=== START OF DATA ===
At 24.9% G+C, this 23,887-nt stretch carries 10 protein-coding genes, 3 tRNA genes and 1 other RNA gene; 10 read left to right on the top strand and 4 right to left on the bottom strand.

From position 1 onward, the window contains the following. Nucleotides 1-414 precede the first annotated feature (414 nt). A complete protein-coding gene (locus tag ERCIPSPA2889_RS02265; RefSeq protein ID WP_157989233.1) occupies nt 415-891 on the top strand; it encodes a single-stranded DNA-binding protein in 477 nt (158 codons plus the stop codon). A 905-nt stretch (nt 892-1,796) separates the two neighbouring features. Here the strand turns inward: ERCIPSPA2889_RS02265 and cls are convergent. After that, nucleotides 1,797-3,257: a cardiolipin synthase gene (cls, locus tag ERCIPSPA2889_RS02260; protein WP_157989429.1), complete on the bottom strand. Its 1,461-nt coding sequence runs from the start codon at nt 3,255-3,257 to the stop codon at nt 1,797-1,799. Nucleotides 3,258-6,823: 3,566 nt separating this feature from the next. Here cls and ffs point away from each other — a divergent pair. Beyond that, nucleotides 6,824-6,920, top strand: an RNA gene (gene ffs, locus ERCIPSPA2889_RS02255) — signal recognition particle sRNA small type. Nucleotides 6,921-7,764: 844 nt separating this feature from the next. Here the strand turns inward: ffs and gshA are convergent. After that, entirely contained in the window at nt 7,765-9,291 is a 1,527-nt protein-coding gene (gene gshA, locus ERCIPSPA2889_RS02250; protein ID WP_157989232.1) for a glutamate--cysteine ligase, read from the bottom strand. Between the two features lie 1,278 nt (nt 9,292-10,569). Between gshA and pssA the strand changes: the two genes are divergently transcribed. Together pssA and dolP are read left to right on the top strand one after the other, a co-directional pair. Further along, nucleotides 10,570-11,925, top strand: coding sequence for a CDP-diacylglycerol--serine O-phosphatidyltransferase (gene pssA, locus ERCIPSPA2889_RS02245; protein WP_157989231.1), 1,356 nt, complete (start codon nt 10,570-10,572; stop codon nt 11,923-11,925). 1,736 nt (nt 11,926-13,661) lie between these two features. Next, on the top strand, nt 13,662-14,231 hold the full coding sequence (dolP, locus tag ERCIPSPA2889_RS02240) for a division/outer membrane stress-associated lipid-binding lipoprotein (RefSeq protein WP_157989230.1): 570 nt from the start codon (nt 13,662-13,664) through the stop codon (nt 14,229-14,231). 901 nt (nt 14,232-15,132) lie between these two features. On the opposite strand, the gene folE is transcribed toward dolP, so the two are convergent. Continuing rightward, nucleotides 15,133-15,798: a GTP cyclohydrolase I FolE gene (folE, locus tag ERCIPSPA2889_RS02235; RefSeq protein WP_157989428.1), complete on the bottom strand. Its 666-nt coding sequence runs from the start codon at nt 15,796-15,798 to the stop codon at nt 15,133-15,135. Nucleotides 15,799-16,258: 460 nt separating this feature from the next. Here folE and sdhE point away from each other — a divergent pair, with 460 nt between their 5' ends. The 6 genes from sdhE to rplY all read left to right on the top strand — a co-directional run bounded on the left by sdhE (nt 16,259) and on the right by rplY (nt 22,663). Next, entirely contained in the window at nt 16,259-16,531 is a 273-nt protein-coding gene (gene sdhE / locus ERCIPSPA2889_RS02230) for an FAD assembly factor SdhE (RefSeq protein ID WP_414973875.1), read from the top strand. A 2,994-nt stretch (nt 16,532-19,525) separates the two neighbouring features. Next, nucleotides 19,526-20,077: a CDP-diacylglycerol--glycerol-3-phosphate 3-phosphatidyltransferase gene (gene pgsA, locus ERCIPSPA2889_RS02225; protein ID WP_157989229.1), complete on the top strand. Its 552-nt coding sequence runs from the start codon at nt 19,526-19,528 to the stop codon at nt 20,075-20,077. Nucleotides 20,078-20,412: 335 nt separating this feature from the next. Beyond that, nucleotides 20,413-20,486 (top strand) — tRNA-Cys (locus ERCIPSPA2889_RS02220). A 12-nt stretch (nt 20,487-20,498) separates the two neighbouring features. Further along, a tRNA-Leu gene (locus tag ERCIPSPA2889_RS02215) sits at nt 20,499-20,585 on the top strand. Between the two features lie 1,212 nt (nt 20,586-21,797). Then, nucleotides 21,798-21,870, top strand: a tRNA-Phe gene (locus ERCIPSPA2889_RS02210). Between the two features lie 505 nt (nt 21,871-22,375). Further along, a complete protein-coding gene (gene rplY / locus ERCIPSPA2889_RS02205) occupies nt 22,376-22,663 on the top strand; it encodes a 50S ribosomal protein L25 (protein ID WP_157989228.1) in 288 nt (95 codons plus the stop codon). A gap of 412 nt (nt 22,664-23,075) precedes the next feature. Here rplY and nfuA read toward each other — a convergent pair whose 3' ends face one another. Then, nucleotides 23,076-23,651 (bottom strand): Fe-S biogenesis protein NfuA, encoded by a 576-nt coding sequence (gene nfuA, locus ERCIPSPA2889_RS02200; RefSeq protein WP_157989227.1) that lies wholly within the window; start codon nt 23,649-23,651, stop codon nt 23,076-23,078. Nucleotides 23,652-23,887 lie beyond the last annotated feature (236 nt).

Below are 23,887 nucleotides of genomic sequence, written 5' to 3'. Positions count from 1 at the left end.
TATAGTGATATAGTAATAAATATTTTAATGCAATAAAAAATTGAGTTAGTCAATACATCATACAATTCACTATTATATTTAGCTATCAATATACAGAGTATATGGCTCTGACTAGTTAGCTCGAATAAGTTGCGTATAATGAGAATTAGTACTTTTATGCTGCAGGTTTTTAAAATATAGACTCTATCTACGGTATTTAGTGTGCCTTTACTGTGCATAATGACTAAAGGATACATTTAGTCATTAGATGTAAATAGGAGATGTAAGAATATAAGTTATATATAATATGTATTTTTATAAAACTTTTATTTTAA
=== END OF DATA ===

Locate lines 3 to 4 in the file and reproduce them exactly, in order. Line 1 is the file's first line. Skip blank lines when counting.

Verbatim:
Below are 23,887 nucleotides of genomic sequence, written 5' to 3'. Positions count from 1 at the left end.
TATAGTGATATAGTAATAAATATTTTAATGCAATAAAAAATTGAGTTAGTCAATACATCATACAATTCACTATTATATTTAGCTATCAATATACAGAGTATATGGCTCTGACTAGTTAGCTCGAATAAGTTGCGTATAATGAGAATTAGTACTTTTATGCTGCAGGTTTTTAAAATATAGACTCTATCTACGGTATTTAGTGTGCCTTTACTGTGCATAATGACTAAAGGATACATTTAGTCATTAGATGTAAATAGGAGATGTAAGAATATAAGTTATATATAATATGTATTTTTATAAAACTTTTATTTTAA